St Michael’s stands beside the road in a little hamlet overlooking the Caerhays valley. It is not large: merely a nave with half a south aisle which was probably a chapel for the Trevanion family from the neighbouring ‘castle’.
The narrow nave and lack of large side aisles should make it rather authentic but its actually feels slightly claustrophobic.
The church was much repaired and re-ordered by William Willimott, an enthusiastic rector, in the middle of the C19, an accomplished carver. The result is as though he tried to squeeze in as many people as possible into slightly heavy pews of a dark wood.
The choir, in particular, is so arranged that there could only have been a couple of people each side and the two priests would have sat with their backs to the congregation.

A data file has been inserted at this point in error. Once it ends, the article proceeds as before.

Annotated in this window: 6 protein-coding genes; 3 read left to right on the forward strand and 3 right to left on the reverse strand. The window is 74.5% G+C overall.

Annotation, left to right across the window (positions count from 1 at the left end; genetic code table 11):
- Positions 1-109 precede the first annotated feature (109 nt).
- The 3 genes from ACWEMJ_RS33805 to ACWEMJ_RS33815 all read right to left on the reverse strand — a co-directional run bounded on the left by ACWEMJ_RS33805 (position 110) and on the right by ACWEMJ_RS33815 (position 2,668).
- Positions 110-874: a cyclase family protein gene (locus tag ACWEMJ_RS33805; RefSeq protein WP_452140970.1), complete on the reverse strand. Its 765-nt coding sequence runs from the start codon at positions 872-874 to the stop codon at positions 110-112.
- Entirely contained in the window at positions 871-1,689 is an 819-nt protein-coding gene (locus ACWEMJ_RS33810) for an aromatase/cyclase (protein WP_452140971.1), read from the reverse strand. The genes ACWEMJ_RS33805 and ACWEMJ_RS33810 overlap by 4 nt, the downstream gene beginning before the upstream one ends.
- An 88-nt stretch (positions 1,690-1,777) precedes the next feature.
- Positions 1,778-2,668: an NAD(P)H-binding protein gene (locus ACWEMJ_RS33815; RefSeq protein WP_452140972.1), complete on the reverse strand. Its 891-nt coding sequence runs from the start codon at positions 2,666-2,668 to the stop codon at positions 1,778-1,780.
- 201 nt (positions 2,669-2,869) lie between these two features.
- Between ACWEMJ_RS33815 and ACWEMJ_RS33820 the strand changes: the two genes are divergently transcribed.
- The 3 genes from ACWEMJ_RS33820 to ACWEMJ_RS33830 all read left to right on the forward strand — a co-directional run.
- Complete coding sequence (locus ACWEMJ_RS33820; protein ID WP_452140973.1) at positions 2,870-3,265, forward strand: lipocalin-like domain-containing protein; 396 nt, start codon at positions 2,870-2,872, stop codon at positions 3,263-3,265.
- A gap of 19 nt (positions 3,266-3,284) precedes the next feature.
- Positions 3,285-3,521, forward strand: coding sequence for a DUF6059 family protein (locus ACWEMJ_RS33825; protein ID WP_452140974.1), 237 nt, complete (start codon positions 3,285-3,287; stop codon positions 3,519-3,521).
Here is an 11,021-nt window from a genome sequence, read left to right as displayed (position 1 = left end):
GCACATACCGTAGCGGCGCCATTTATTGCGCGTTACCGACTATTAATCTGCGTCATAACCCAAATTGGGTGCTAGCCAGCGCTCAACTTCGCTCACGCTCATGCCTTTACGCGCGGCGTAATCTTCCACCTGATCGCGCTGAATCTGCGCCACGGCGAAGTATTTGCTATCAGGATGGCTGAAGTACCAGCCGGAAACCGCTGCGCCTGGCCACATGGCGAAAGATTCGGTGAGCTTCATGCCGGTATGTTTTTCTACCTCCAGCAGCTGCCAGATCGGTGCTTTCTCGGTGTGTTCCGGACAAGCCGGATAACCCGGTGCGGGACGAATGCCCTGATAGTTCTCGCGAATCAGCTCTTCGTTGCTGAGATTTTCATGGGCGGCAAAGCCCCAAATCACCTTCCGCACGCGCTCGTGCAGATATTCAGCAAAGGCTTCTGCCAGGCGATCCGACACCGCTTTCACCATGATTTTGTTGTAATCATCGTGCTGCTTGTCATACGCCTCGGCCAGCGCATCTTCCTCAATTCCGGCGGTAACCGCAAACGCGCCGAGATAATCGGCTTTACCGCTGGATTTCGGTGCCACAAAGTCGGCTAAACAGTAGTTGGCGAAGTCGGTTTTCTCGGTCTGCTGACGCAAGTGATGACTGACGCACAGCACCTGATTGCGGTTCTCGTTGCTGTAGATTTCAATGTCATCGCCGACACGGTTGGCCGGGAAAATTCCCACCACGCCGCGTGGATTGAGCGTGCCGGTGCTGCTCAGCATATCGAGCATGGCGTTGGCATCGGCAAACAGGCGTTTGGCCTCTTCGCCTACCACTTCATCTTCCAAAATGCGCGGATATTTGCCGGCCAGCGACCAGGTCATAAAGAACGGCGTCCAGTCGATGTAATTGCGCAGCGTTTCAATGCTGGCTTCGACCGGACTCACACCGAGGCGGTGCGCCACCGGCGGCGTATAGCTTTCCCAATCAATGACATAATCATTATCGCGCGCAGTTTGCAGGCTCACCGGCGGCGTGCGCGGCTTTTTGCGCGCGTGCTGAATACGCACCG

The Trevanion aisle, more of a chapel, is lighter than the nave and contains monuments to the family including a statue of George Bettesworth, a Napoleonic-era sailor, and a fine stone monument to Charlotte Trevanion d1810 with two very bored-looking putti. It is hard not to sympathise with them since they are rather squashed into a corner.
- Norman font
- C15 corbel with an angel’s face
- Agnus Dei over the external north door
- A touching memorial to another rector who died in 1938 aged 80. His wife died the following day
- The buttress to a buttress to a buttress to the tower